There is a tradition of political generosity that prevails among the normal people of America, a certain live-and-let-live-ness. That is why Little League games don't break out in fistfights, at least over politics. You don't shun people in the neighborhood because they're Democrats, and you don't inform the Republican in the next cubicle that he is evil, lazy and racist. That just doesn't play in America. There are breaches, exceptions, incidents. We are not angels. But by and large even though we disagree with each other, and even if we come to dislike each other, we maintain, for reasons both moral and practical, decorum. Civility. We keep a lid on it. We don't lower it to the level of invective. We don't by nature seek to divide.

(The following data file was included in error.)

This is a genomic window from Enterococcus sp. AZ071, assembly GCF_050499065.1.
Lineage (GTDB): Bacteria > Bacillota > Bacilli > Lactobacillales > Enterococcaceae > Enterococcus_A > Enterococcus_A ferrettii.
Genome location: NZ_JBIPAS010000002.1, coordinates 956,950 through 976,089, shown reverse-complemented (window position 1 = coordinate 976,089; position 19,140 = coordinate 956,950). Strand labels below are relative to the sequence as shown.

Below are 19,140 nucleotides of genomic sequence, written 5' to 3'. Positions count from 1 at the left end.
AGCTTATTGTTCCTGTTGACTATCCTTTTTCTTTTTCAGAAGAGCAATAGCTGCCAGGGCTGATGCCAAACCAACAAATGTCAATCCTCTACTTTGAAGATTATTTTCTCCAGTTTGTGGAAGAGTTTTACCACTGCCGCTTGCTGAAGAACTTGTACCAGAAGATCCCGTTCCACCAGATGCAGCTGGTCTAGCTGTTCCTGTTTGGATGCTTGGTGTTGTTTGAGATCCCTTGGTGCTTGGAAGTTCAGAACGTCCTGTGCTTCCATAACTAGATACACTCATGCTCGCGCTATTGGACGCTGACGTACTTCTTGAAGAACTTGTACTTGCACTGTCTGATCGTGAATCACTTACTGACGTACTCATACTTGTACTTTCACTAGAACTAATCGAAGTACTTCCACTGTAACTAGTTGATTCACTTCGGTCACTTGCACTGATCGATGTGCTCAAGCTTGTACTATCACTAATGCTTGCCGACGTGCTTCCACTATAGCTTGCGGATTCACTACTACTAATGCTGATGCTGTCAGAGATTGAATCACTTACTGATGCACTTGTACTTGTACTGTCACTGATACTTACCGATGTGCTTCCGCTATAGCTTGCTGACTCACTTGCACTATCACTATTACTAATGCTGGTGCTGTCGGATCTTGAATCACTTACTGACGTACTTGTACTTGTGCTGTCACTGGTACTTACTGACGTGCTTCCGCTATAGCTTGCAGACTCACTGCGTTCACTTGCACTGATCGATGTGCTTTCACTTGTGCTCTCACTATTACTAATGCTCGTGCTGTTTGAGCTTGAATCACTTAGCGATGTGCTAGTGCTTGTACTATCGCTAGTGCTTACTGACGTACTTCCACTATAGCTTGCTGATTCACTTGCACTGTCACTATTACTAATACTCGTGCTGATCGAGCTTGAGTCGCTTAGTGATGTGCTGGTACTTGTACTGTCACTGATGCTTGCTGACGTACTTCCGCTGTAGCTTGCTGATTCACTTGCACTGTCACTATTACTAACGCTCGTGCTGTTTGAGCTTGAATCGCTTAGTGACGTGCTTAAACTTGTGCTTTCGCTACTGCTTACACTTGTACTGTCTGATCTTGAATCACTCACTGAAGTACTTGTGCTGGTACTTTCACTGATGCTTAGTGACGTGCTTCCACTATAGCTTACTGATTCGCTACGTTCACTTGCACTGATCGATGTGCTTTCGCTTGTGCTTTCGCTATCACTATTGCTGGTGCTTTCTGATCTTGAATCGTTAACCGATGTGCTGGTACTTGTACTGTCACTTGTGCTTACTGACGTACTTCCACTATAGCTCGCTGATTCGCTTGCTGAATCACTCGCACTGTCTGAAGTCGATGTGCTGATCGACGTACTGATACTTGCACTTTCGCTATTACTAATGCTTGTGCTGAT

When you have been in Washington long enough and have become consumed by your place in the political struggle, you can lose sight of the American arrangement. You can become harsh and shrill. You can become the sort of person who would start the fight at the Little League game. You can become--how might a columnist, as opposed to a political leader, put it?--a jackass. But not a funny one, a destructive one, the type that can knock down the barn it took the farmer years to build.
The comportment of Hillary Clinton and Howard Dean is actually not worthy of America. Their statements suggest they are in no way equal to the country they seek to lead. And something tells me that sooner or later America is going to tell them. But in a generous, mature and fair-minded way.